Dear voters who (like me) stood in line last month, filled out a ballot, and snapped a selfie with your “I Voted” sticker:
Now that voting is over, it’s time to get to work.
It’s easy to think voting is our number one job. For months, political campaigns have been telling us one thing and one thing only: go vote. It’s only natural that we’d submit our ballot, drive home, and consider our job well done.
But this is actually backwards. To consider voting a job well done is to think like a campaign and not like a citizen.
If you’ve been whipped into a frenzy this election cycle, there’s a place to channel both your emotions and your influence. That place is Chattanooga, Tn. Getting involved in local politics or community organizations is the strongest way to effect change for the good of your neighbor. So take your emotion, and let it fuel your engagement where it most counts.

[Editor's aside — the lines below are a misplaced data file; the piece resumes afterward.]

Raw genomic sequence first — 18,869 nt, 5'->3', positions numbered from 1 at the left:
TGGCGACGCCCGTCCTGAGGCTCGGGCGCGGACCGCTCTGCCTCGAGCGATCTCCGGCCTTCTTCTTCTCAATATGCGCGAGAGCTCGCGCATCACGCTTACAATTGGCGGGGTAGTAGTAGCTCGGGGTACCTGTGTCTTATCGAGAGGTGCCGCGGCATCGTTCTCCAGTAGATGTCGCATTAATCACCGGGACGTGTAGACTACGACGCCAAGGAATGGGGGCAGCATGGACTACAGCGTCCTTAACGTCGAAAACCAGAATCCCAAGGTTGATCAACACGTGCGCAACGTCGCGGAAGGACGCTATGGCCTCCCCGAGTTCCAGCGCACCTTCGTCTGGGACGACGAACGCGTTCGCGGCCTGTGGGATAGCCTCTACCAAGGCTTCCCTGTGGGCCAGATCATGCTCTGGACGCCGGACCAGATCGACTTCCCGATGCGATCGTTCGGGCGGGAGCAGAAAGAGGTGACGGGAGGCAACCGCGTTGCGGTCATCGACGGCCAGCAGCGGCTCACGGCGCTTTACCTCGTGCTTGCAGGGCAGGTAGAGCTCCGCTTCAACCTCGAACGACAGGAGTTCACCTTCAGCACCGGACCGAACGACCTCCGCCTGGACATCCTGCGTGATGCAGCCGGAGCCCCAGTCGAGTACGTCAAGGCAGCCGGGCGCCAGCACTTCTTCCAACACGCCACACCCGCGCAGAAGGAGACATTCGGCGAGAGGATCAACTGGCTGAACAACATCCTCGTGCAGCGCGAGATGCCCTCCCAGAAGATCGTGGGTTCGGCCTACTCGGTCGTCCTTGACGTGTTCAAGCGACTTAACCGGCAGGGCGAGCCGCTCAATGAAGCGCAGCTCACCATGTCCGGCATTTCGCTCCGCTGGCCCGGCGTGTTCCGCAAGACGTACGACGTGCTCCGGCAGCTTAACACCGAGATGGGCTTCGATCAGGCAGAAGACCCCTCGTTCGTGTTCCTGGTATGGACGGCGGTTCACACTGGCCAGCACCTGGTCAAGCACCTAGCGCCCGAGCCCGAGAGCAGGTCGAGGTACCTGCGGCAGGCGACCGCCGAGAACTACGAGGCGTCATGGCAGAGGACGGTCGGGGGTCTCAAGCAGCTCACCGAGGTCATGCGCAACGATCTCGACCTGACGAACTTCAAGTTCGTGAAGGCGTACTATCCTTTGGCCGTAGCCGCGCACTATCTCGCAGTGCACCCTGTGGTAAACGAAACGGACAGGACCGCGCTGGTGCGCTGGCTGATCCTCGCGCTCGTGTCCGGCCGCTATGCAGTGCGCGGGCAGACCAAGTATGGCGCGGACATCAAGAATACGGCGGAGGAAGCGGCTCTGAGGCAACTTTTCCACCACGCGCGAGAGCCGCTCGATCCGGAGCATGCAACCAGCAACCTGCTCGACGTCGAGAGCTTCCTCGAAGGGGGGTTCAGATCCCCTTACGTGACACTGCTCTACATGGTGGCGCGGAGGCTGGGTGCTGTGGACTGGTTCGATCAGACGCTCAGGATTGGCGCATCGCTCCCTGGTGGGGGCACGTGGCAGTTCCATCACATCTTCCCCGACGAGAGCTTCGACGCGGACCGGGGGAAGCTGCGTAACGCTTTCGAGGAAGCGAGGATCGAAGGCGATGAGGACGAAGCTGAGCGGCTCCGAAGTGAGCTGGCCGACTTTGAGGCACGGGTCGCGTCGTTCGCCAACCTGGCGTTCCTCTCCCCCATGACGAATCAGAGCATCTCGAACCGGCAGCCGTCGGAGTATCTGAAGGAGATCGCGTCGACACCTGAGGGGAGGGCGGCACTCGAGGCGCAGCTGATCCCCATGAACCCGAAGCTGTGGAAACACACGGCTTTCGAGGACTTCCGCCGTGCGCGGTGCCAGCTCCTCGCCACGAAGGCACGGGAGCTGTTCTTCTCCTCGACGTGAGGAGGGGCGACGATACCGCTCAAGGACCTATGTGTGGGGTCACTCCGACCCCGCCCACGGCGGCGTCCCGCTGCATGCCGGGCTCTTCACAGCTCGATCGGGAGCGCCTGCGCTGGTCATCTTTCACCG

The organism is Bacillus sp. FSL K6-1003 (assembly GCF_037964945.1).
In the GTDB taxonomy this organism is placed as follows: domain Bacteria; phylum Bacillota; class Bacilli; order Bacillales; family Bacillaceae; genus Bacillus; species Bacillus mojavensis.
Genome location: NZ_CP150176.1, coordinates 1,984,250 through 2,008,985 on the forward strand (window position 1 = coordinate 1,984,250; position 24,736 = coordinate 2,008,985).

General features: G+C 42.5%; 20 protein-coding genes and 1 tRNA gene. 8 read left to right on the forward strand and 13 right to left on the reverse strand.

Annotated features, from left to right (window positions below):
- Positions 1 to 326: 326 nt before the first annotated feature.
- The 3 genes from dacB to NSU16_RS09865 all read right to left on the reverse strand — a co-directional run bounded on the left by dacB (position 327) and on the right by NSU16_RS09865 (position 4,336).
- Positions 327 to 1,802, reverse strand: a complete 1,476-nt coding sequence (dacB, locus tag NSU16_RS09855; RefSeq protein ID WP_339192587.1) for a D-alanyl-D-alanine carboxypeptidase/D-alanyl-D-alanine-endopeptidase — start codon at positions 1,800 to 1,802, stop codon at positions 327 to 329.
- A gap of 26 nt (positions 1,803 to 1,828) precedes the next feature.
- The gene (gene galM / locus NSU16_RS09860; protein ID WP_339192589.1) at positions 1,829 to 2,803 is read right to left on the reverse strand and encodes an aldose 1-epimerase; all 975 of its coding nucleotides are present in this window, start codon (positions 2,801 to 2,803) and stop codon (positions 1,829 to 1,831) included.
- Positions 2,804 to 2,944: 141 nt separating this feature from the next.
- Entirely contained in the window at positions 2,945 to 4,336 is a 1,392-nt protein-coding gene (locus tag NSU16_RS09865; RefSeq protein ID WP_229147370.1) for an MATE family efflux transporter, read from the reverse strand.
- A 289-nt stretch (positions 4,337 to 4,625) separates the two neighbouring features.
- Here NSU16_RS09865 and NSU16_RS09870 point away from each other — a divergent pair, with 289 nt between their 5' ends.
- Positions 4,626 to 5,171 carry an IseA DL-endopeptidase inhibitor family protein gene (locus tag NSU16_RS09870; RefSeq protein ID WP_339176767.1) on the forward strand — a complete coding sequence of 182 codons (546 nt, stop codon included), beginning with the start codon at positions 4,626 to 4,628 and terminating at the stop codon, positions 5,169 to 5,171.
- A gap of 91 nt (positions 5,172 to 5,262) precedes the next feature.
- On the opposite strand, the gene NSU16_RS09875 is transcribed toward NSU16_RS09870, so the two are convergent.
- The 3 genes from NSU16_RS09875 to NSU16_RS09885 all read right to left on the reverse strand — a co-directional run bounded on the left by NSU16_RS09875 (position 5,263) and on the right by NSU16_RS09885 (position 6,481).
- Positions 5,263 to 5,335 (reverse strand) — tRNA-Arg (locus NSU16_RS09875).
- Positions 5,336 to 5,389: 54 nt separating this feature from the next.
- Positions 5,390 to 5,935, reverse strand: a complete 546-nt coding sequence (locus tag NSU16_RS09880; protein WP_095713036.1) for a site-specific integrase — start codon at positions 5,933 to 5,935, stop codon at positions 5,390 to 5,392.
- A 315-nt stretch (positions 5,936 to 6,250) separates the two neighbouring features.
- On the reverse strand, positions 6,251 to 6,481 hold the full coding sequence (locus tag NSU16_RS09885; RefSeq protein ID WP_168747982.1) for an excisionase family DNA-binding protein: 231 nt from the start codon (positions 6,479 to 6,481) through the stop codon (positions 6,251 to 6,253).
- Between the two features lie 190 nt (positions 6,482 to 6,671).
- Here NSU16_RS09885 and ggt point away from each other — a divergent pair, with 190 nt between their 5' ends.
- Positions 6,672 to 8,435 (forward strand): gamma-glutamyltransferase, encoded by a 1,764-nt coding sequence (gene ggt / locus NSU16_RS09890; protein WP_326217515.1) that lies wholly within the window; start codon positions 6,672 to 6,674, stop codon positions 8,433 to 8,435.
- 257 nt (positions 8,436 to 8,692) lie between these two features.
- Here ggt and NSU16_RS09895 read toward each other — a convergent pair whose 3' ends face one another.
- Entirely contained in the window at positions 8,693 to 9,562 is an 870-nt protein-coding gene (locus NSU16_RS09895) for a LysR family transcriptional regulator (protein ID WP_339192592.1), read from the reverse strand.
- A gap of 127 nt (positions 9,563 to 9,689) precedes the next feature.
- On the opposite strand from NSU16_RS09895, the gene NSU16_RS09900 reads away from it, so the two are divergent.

If we’ll pause for a moment, take a drive around our city, and speak mask-to-mask with someone, we’ll learn something. They’ll tell us there are issues in Chattanooga that no President will impact but that will impact our community. Local civic engagement is a key way to work through those issues.
But this takes sacrifice. Casting a vote is less burdensome than being involved in our actual, real-life community. We pour out our time and energy to get involved in the community, but we get so much more in return. Turn toward your fellow Chattanoogan by volunteering (our city is home to numerous nonprofits), by learning the ins and outs of local elections (we have an upcoming mayoral race), and—in creative, COVID-aware ways—by eating meals with our neighbors (hospitality is an anecdote to our alienation from one another).
But whatever form your civic engagement takes, don’t let voting be the end of it. Earn that “I Voted” selfie: get involved in the Chattanooga community.